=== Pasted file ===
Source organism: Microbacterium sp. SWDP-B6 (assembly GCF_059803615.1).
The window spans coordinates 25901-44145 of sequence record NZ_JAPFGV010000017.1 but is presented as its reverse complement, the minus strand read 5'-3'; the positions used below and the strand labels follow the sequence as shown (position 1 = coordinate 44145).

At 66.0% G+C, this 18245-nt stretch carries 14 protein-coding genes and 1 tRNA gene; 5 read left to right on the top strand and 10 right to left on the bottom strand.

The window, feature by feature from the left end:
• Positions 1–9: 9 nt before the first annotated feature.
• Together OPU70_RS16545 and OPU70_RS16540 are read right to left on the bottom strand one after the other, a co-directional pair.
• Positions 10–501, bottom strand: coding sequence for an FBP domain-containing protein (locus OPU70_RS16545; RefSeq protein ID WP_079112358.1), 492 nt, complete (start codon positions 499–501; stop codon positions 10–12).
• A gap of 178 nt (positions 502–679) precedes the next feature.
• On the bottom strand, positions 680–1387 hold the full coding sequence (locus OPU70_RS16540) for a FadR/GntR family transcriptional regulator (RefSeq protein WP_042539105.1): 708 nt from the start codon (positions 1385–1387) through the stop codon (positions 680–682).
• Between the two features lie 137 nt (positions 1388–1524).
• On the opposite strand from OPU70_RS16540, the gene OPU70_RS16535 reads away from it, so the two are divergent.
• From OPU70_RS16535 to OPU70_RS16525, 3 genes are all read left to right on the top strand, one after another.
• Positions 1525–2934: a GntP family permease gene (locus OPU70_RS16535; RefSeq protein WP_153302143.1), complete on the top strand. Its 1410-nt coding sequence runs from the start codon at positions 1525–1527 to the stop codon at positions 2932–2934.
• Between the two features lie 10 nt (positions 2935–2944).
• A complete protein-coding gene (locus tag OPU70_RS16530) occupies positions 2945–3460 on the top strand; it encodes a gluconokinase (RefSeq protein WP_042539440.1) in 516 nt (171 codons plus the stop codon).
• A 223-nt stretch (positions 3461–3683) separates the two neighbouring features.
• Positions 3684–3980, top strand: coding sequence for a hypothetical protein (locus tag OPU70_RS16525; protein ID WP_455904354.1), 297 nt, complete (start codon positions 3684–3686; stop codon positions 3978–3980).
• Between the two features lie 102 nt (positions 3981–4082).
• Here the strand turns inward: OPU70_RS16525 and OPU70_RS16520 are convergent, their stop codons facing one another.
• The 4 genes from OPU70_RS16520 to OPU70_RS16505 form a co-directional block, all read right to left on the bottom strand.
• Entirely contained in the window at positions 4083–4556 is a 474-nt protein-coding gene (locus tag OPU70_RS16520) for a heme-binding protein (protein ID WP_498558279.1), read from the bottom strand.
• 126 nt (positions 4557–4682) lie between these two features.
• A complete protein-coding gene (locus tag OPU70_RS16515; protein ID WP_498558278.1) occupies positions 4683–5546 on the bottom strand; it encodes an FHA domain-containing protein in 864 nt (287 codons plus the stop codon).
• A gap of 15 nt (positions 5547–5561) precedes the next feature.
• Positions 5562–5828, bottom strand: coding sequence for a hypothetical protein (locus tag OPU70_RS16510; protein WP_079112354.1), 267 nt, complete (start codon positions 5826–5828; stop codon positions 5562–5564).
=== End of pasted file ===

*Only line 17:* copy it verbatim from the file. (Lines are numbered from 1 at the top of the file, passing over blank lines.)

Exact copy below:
• Positions 3684–3980, top strand: coding sequence for a hypothetical protein (locus tag OPU70_RS16525; protein ID WP_455904354.1), 297 nt, complete (start codon positions 3684–3686; stop codon positions 3978–3980).